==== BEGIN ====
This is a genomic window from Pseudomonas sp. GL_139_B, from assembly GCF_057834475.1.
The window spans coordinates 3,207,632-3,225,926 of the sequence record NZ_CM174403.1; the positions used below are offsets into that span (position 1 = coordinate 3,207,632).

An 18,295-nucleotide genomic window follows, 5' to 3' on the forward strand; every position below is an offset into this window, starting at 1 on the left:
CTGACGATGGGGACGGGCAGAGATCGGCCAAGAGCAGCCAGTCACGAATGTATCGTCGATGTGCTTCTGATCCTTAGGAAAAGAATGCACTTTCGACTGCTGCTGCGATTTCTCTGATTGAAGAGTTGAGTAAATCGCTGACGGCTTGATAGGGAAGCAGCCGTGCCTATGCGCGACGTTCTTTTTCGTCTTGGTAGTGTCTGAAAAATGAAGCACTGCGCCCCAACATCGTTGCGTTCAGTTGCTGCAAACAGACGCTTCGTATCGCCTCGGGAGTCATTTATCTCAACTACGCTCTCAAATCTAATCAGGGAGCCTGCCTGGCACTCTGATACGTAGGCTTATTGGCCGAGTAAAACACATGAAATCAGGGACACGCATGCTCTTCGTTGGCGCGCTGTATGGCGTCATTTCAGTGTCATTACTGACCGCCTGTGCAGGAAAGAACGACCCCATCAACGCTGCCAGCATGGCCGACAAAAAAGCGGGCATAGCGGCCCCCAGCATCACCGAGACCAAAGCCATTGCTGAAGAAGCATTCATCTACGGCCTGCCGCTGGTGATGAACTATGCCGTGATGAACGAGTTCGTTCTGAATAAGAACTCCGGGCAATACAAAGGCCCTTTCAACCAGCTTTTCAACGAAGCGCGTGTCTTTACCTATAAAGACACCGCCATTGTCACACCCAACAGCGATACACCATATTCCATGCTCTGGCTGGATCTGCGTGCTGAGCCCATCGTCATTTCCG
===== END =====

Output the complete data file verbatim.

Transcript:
This is a genomic window from Pseudomonas sp. GL_139_B, from assembly GCF_057834475.1.
The window spans coordinates 3,207,632-3,225,926 of the sequence record NZ_CM174403.1; the positions used below are offsets into that span (position 1 = coordinate 3,207,632).

An 18,295-nucleotide genomic window follows, 5' to 3' on the forward strand; every position below is an offset into this window, starting at 1 on the left:
CTGACGATGGGGACGGGCAGAGATCGGCCAAGAGCAGCCAGTCACGAATGTATCGTCGATGTGCTTCTGATCCTTAGGAAAAGAATGCACTTTCGACTGCTGCTGCGATTTCTCTGATTGAAGAGTTGAGTAAATCGCTGACGGCTTGATAGGGAAGCAGCCGTGCCTATGCGCGACGTTCTTTTTCGTCTTGGTAGTGTCTGAAAAATGAAGCACTGCGCCCCAACATCGTTGCGTTCAGTTGCTGCAAACAGACGCTTCGTATCGCCTCGGGAGTCATTTATCTCAACTACGCTCTCAAATCTAATCAGGGAGCCTGCCTGGCACTCTGATACGTAGGCTTATTGGCCGAGTAAAACACATGAAATCAGGGACACGCATGCTCTTCGTTGGCGCGCTGTATGGCGTCATTTCAGTGTCATTACTGACCGCCTGTGCAGGAAAGAACGACCCCATCAACGCTGCCAGCATGGCCGACAAAAAAGCGGGCATAGCGGCCCCCAGCATCACCGAGACCAAAGCCATTGCTGAAGAAGCATTCATCTACGGCCTGCCGCTGGTGATGAACTATGCCGTGATGAACGAGTTCGTTCTGAATAAGAACTCCGGGCAATACAAAGGCCCTTTCAACCAGCTTTTCAACGAAGCGCGTGTCTTTACCTATAAAGACACCGCCATTGTCACACCCAACAGCGATACACCATATTCCATGCTCTGGCTGGATCTGCGTGCTGAGCCCATCGTCATTTCCG